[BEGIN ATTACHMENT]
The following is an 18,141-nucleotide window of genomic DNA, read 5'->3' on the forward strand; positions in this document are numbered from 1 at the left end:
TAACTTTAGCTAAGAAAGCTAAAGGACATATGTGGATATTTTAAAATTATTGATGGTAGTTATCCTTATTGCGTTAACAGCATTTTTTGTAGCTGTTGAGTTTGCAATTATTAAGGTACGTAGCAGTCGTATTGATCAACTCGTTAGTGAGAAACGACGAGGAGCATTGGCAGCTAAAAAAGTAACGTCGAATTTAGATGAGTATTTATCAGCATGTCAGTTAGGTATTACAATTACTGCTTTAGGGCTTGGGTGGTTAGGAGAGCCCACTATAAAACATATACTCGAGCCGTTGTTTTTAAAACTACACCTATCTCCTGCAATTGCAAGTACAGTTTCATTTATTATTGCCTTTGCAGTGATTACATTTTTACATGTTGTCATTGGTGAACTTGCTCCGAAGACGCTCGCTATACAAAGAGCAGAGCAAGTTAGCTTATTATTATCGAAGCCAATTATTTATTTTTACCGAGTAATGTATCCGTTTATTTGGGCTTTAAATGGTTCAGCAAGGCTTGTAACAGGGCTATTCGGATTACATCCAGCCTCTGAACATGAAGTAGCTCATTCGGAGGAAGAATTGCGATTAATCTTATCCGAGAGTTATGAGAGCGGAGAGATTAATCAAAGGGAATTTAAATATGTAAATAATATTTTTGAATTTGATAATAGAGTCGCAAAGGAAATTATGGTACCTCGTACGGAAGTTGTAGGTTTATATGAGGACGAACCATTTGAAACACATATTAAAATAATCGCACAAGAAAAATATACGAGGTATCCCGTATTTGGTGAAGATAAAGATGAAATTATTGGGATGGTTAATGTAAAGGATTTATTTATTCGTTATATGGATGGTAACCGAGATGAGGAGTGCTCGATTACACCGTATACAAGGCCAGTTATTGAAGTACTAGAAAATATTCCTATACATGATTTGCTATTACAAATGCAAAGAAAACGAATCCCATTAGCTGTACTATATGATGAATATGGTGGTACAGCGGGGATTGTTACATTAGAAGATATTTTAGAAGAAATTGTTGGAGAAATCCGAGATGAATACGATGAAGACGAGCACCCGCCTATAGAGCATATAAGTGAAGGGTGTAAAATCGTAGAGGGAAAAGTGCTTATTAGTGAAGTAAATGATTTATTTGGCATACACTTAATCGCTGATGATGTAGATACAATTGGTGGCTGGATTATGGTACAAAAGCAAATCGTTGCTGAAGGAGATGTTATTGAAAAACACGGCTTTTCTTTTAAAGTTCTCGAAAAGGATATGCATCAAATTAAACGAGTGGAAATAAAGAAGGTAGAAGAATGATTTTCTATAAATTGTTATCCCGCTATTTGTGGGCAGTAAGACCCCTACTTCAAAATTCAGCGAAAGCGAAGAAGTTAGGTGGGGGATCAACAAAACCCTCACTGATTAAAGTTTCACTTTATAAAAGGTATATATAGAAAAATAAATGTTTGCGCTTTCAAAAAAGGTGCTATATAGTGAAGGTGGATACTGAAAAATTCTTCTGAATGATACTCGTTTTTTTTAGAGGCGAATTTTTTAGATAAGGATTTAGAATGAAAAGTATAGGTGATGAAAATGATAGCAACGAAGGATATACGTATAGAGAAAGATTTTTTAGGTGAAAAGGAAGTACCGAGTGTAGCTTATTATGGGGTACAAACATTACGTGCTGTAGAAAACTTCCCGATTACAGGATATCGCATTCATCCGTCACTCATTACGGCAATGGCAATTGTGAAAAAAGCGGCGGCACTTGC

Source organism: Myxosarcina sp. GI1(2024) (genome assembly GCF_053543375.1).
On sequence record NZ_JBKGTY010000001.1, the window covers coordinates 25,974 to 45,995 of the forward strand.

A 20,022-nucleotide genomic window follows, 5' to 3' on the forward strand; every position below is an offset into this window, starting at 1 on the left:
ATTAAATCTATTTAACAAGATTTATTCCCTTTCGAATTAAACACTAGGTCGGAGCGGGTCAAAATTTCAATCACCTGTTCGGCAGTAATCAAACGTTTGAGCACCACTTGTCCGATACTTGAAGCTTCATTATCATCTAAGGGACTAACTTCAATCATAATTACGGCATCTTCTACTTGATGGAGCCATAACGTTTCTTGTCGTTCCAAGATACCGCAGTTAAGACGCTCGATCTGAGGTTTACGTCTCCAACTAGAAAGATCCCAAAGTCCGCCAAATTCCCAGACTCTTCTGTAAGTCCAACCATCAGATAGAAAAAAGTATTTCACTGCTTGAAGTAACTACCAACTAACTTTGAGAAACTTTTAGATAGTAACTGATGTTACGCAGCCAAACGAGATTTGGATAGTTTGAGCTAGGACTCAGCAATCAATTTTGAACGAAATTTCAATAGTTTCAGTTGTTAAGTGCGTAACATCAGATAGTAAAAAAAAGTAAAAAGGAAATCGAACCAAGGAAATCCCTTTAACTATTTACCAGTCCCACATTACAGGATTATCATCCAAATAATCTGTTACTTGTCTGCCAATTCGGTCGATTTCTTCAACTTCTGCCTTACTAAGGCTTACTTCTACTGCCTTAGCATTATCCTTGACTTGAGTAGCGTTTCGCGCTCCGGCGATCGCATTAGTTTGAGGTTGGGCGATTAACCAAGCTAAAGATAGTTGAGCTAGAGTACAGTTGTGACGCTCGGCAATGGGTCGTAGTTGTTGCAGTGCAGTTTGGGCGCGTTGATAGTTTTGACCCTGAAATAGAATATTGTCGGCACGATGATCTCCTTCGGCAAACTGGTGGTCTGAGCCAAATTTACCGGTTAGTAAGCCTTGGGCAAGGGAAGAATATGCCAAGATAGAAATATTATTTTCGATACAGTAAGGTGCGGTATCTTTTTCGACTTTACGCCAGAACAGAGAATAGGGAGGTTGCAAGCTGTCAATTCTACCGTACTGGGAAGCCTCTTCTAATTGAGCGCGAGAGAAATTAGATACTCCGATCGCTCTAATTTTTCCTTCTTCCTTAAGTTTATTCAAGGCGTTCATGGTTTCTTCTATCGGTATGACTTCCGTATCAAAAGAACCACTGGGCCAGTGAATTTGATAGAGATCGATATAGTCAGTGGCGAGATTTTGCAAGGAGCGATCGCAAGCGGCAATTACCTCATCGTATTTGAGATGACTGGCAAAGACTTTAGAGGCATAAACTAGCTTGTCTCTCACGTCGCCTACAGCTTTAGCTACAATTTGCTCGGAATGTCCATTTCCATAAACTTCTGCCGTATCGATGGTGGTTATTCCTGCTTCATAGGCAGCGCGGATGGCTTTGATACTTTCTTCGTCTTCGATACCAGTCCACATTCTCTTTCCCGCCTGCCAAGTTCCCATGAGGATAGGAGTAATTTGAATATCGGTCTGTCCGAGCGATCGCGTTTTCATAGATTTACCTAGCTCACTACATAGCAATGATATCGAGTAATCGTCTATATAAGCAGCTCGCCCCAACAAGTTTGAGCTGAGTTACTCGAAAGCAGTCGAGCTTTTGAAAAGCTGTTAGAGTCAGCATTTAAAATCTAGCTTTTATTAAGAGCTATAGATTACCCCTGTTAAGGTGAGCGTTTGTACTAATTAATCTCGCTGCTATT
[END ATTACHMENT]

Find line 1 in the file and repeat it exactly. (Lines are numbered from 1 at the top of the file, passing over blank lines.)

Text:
The following is an 18,141-nucleotide window of genomic DNA, read 5'->3' on the forward strand; positions in this document are numbered from 1 at the left end: